Harris has long been someone from the ‘Blairite’ wing of the Labour Party, calling for Gordon Brown to resign as Prime Minister in 2009. Nowadays Harris writes in support of Brexit and has branded the Shadow Chancellor John McDonald a “deluded huckster posing as your friendly socialist uncle”.
Unlike several other anti-Corbyn figures who make this list, the enigmatic Harris is not in favour of the creation of a new ‘centrist’ party, which one suspects is down to his pro-Brexit views – something of an anomaly on the anti-Corbyn centre-left.
Many of Harris’ arguments revolve around the contention that Labour should be performing better in the polls considering the disarray at the heart of the government. This is not an unreasonable point to make. Yet with politics increasingly divided on the basis of pro or anti-Brexit – rather than right or left – one suspects many of Brexiteer Harris’ natural allies in the centre have ceased giving him a hearing.
Lord (David) Blunkett, former Home Secretary
The former Home Secretary under Tony Blair was another of those who sought to dampen the enthusiasm of die-hard Corbynistas in the aftermath of the June election, telling Labour activists that the party still had “a mountain to climb”. “We must never forget that glorious defeat is never the same as victory,” Lord Blunkett added. Six months earlier the former Home Secretary had described the re-election of Jeremy Corbyn as leader – seeing off the challenge of Owen Smith MP – as a “catastrophe”.
Like many Labour grandees, Blunkett has sounded more conciliatory since the June election result, yet behind the scenes he still appears to be planning for a post-Corbyn future. Blunkett is currently a board member of Labour Tomorrow, an anti-Corbyn group funded by a former spin doctor to Tony Blair. “The truth is that Blunkett’s dog would make a better leader,” said Reg Race, the former Labour MP for Wood Green in north London, who founded the group last year.
Luke Akehurst, organiser for the anti-Corbyn faction Labour First
If Jon Lansman is the brains behind left-wing campaign group Momentum, Luke Akehurst is the organising talent bringing activists on the Labour right together under the umbrella of Labour First. Akehurst is from the old Labour right rather than the Blairite wing of the Labour Party, and is not someone who simply wishes to re-enact the New Labour years. New Labour’s “was an approach to public services that put too much faith in marketisation,” Akehurst wrote in 2016.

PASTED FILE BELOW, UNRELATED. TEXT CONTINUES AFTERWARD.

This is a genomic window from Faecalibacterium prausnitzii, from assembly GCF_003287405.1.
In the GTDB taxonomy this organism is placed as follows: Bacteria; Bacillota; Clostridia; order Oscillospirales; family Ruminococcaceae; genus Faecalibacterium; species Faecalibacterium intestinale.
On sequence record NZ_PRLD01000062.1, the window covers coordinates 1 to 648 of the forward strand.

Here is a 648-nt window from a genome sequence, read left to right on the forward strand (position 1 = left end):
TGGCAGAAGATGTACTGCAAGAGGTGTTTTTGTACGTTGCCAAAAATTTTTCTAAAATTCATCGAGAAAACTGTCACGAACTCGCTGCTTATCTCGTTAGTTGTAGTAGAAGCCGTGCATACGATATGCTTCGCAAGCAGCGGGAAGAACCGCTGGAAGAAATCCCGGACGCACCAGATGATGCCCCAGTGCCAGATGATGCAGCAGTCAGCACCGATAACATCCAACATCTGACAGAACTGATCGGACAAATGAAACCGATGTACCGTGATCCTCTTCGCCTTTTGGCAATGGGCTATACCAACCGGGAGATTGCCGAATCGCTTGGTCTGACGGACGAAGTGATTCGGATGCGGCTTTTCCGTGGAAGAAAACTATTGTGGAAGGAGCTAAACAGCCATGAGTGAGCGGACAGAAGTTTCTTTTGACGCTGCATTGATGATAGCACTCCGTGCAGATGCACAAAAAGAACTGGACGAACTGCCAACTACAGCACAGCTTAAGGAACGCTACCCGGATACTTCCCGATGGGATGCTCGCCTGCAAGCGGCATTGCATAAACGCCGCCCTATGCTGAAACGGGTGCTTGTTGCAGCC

Many Corbynistas would undoubtedly agree. Yet Akehurst went on to say that he would not be “taking any lectures about socialism” from Momentum, whom he accused of “destroying, demeaning, diminishing” the Labour Party.
With Corbyn apparently secure in the leadership of the party, Akehurst is already manoeuvring behind the scenes to thwart the left’s ability to keep control of the party long-term. “There is no point trying to re-open the question of Corbyn’s leadership – that is settled until he wants to retire or loses another election. But there is every point trying to stop Momentum from getting further influence and to drive them back at every level of the party structure,” Akehurst recently wrote in a column for the activist website Labour List.
JK Rowling, author
It may seem peculiar to include the author of the Harry Potter books in this list, but such is the reach of a large social media following these days that a vocal Corbyn critic like Rowling can wield real influence among left-leaning activists. And with 13.7 million followers, any online criticism of the Labour leader by Rowling is quickly picked up far beyond fans of Harry Potter.
Rowling has never been particularly enamoured with Corbyn. “I don’t believe in political messiahs, but even if I did, Corbyn would not make my long list”, Rowling tweeted in September 2016.
Since Corbyn’s impressive showing at the June 2016 General Election, Rowling has been much quieter. And yet she will still occasionally pop up with a barbed comment directed at the Labour leader and his allies. “Jeremy had the biggest win. Only losers and haters pretend he’s not Prime Minister, believe me,” she recently tweeted mockingly at the Unite boss Len McCluskey.
Predictably, many online Corbynistas can’t stand Rowling. In a recent column for Vice, one young Corbyn-supporter denounced Rowling for “her utter inability to conceive of a Labour party not run by Tony Blair or Gordon Brown”.
Tomorrow, Michael Brendan Dougherty will profile some key figures in the ‘Never Trump’ movement and on Wednesday, Thursday and Friday he and James will compare and contrast the phenomena.